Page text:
tldr: Say no to switch toggles. Say yes to checkboxes. (Unless you are Airbnb)
Switches can be ambiguous about their state and their intent.
IRL, they are usually vertical
Which side is on?
Or labeled for choosing modes
They don’t do RTL well
Using an RTL language? Which is the on side—turned to the right, or to the left?
The accent colours on the switch are a helpful clue.
But the colours can’t help when Digital Wellbeing turns on the grayscale mode.
But Google uses them
Yes, they do. They also appear to be learning the folly of their ways. Check out these screenshots from upcoming Android 12:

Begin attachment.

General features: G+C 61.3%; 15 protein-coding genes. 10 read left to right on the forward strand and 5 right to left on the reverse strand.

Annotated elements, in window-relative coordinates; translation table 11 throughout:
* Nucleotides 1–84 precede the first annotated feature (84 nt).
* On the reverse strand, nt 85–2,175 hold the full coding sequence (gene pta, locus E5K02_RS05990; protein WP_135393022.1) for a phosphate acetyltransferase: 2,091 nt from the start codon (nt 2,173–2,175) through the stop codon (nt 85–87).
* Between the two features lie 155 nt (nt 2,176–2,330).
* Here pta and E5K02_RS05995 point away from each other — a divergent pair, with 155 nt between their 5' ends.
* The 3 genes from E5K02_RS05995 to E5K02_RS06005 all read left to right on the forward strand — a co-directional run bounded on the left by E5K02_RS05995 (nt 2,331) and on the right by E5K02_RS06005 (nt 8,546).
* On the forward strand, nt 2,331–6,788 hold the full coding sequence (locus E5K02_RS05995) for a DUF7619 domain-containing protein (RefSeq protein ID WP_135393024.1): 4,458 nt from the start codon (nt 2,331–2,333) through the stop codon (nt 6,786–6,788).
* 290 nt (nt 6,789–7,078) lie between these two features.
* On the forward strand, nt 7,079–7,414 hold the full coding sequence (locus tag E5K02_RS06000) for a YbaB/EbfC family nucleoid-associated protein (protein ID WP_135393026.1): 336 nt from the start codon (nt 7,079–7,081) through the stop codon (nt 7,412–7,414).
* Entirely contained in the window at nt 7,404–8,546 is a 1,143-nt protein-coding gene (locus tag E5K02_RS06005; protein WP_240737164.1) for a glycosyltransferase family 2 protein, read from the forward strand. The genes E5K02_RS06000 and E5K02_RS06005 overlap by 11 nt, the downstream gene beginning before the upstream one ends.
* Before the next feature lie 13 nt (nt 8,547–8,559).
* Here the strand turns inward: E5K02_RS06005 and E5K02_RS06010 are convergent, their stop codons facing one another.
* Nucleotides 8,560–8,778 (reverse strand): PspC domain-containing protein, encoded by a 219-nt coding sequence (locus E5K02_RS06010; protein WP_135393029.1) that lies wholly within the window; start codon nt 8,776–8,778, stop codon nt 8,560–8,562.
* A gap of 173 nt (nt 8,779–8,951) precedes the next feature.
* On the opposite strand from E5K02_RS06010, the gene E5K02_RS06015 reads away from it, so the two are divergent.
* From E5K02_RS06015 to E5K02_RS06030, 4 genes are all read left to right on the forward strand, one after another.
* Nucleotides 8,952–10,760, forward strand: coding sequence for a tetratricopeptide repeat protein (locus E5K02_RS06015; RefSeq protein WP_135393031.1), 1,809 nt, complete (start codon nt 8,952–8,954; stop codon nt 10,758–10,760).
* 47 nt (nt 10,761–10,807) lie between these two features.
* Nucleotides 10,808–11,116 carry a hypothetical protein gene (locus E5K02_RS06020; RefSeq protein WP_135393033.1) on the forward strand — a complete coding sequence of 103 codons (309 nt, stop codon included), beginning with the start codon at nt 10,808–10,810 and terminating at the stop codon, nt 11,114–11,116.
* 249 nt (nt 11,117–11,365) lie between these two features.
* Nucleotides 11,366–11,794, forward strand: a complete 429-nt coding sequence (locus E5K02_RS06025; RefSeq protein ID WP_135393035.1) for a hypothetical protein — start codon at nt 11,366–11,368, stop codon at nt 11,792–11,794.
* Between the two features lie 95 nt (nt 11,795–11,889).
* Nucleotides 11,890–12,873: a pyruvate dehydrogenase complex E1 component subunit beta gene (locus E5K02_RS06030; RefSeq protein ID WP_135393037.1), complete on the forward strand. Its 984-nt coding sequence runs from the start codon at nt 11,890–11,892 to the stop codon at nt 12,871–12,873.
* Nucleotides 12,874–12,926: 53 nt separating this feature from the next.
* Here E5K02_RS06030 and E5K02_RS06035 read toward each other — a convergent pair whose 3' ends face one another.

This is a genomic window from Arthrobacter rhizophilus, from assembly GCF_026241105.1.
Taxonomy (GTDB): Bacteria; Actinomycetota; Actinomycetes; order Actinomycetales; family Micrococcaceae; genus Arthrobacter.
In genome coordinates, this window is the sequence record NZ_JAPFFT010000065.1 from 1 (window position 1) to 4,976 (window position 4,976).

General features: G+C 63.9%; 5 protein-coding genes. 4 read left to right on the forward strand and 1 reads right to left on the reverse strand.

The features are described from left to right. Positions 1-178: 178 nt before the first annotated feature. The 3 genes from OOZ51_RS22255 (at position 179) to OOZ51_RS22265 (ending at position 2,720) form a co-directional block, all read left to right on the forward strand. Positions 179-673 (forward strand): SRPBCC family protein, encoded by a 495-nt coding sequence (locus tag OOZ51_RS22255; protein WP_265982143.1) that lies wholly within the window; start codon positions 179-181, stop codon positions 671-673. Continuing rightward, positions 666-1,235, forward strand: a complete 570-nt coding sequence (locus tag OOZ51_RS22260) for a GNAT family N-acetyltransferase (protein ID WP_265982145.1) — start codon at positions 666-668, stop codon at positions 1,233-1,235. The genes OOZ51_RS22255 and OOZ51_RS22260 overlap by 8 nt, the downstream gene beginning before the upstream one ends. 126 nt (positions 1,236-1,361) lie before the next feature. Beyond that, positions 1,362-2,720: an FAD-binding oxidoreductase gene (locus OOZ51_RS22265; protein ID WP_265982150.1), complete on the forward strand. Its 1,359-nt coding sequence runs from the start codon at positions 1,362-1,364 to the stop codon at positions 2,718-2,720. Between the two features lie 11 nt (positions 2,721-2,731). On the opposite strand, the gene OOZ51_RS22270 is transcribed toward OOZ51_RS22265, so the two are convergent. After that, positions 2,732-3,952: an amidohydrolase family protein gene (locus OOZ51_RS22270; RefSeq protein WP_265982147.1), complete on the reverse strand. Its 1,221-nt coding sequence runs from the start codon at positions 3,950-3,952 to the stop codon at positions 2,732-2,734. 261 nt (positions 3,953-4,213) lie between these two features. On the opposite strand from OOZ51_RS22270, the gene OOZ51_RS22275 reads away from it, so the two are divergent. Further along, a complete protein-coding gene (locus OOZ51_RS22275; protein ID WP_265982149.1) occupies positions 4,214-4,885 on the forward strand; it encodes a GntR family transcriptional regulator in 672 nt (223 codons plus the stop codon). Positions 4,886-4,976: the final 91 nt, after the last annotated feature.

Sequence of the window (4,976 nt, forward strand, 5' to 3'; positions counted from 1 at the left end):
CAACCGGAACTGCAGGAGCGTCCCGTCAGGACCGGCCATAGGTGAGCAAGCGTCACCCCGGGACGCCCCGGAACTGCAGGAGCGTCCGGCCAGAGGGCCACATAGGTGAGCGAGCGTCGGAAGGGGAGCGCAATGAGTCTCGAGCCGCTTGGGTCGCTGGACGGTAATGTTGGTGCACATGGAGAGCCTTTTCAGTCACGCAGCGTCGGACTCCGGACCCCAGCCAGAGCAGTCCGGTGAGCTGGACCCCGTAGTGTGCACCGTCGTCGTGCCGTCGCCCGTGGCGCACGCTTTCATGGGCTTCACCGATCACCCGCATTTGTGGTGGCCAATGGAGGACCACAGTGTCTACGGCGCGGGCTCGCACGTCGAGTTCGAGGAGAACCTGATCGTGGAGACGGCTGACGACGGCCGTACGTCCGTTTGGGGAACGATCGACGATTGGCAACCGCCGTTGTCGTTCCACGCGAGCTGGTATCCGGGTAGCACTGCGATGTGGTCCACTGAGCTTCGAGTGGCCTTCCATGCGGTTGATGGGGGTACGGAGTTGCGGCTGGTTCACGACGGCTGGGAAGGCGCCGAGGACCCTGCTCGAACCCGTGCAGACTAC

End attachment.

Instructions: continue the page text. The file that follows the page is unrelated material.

If it’s filled, it’s on. If it’s empty, it’s not.
There’s no right, left, up or down. Language doesn’t matter. Colour doesn’t matter. No ambiguity1. No confusion.
But we still wan’t to use switches
My hippo/designer/PM/developer wants to use a switch instead of a checkbox, and I can’t/won’t convince them otherwise.
There’s still two options. Both are more work, but the users will (quietly) thank you.
1. Use explicit state indicators
Don’t just use the default switch, put some effort into it. (Or just copy the best — Airbnb do it really well.)
2. Use explicit labels
I love this example.
- There’s a third mode often seen: the ‘dash’ed checkbox. First advice: never use it. If you have to use it, only use it to show a mixed state of a sub-group of checkboxes. Even then, don’t use it. ↩